Though hardly any of the political observers predicted a defeat for the Bharatiya Janata Party (BJP), very few foresaw the huge victory that the protagonists of Hindu chauvinism managed to secure in the Gujarat elections of December, 2002, through their hate campaign against Muslims. The BJP increased its strength in the Gujarat assembly from 117 (in 1998) to 125 in the lower house which has 182 seats, while Congress – the main opposition – got 51 seats, loosing two seats from last time.
Never in recent history, has a state assembly election in India created such a sensation as the Gujarat elections of 2002. This election became a focal point for heated debates and discussions in the entire country and internationally. The backdrop to these extraordinarily crucial elections was the anti -Muslim pogroms that were organised by the rightist Hindu communal forces with the full blessings of the BJP state administration, in February and March 2002.
The pogroms were instigated when a train carriage full of Hindu Kar-Sevaks* was set on fire at Godhra railway station. These Kar-sewaks were returning from Ayodhya, where they had been to worship the Hindu god Rama at the very disputed site of Babri Mosque. 58 people were charred to death in this despicable attack, including many women and children. The irate Muslims allegedly started the fire after the provocations of jubilant Kar-sewaks at the station. The town Godhra that has a Muslim majority immediately became the epicentre of the anti-Muslim communal carnage that engulfed the entire state of Gujarat. *(Nearest English term is volunteer, but it must be added here that, the term Kar-Sewak has an aggressive connotation since the demolition of the Babri mosque in 1992 at Ayodhya)
What followed the Godhra carnage was even more horrific and bestial, where more than 2000 Muslim men, women and children were hacked, stabbed and burnt to death. For nearly 72 hours, in the major cities and towns of Gujarat, Hindu communal mobs took to the streets. Looting and mass killings of Muslims went unabated and in many instances the state police force merely stood and watched the ghastly incidents, if not gleefully participating themselves in the carnage. Ministers of the BJP-run state government were seen directing the mobs in the streets of Ahmedabad, Vadodara and other places to conduct the ethnic cleansing
Narendra Modi, the chief architect of the anti-Muslim pogrom, as the Chief Minister of the State characterised the Godhra incident as an act of Islamic terror. In his highly pro-Hindu communal election manifesto, he made all the promises that communally-charged Hindu mobs would wish for. His declaration of an ensuing anti-conversion law, restrictions and surveillance on Madrasas (Muslim religious seminaries) added to the already existing Hindu chauvinist hype.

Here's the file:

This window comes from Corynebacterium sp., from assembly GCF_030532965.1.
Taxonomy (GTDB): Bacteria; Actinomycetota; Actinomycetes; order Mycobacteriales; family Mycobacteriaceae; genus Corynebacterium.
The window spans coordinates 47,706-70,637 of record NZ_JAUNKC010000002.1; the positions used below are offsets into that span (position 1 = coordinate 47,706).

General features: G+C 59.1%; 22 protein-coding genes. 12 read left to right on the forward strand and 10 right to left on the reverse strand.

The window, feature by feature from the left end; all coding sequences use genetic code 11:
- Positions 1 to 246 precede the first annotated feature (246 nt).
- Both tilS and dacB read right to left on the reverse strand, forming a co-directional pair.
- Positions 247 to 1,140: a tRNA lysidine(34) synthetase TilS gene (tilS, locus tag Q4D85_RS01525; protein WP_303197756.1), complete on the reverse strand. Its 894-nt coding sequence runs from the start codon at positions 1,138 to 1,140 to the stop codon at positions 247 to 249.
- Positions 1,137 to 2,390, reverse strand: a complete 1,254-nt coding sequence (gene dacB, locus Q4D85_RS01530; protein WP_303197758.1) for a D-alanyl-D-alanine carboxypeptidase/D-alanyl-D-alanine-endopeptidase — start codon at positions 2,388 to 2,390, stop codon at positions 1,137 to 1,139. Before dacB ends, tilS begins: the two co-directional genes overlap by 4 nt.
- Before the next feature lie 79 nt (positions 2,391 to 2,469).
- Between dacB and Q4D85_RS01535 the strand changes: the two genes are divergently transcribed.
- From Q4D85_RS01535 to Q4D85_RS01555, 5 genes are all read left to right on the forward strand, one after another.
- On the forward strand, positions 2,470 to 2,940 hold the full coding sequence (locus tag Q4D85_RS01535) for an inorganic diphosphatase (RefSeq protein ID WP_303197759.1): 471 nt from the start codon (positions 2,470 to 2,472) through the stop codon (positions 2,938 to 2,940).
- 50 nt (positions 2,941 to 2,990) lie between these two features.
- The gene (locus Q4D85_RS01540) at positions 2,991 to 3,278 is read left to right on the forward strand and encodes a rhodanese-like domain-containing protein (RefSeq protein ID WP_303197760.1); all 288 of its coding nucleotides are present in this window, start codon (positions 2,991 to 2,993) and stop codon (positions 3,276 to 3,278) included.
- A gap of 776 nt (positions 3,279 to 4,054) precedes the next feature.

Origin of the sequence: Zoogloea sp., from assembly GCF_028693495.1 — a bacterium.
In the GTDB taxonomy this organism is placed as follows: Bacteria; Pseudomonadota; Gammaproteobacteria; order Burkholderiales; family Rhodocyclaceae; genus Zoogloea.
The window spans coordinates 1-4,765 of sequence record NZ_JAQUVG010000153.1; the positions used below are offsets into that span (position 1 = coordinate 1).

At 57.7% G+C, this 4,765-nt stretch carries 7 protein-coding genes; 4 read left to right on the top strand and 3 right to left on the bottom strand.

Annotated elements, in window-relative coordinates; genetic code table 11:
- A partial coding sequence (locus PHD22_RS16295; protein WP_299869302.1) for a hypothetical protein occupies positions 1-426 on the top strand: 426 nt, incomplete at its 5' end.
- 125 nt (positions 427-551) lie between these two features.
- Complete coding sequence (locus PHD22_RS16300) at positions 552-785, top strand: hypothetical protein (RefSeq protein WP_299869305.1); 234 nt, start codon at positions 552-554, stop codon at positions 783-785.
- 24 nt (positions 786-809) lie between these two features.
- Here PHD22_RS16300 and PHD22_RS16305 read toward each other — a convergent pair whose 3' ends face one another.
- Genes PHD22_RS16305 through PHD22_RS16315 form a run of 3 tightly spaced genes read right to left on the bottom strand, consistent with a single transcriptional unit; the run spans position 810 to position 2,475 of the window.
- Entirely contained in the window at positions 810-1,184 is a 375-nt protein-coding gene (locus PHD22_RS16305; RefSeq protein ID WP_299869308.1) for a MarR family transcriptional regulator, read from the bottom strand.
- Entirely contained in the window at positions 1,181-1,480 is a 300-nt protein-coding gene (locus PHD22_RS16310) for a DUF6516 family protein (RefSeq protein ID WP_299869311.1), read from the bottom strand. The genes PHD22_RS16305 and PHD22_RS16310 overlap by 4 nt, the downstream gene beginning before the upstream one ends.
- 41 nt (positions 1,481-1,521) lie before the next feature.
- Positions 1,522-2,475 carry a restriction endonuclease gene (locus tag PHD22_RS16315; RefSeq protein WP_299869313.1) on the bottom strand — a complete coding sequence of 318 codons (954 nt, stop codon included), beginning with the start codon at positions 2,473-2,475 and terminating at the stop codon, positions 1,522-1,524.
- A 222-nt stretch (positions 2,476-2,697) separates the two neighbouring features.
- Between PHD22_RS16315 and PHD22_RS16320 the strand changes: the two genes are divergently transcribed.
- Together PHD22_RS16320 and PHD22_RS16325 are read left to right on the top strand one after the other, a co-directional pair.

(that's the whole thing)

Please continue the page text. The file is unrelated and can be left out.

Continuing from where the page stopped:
The terrorist attack on the Akshardhanm temple during the run up to the elections was a blessing in disguise to the BJP and particularly to Modi. Modi used his entire gutter fermenting skills to terrorise the voters to vote for him. Huge cut-outs of the Pakistan leader, Musharraf, were placed in strategic places against his own, challenging voters do decide whether they will choose a “patriotic Indian” or an enemy of India. He drew inferences in his rabble-rousing propaganda, that a vote for opposition Congress is a vote for Musharraf.
Without even a courteous remark on the Gujarat riots and victims, let alone an apology or regret, Modi recalled Newton’s law of motion. He justifies the riots by asserting that the reaction to Godhra was a proportionate response. Modi quelled all the forced moderation that the BJP had to put on show because of the balancing act that it had to maintain in the 23 party coalition at the centre. Modi, along with the arch-reactionary VHP and RSS mandarins, set the tone for the elections. All the leaders including Vajapayee and Advani had to follow his footsteps in the campaign. If the leadership had not joined the Modi chorus, it would have risked a serious backlash within the party.
While the western imperialists are trying to bring both India and Pakistan to the dialogue table, L.K.Advani, the Deputy Prime Minister, in his first election speech in Gujarat, threw down a challenge to Musharraff by saying, “Let us fight it out face to face. We have fought thrice, let there be a fourth war”. Advani, playing to the gallery of Hindu communal lumpens, went to the extent of giving a clean certificate to Modi by calling him the “most popular, competent and successful” Chief Minister.
In the immediate aftermath of the Gujarat riots, the Prime Minister under pressure from his coalition partners, had termed the events as a national shame, which did not go down well within the ranks of the Gujarat BJP. There were even suggestions that he was not welcome in Gujarat to do election campaigning. He had to retract many of his statements during the electioneering and had to resort to a belligerent position. In one of his speeches he said that the riots took place because the Muslim community did not condemn the Godhra train massacre strongly enough.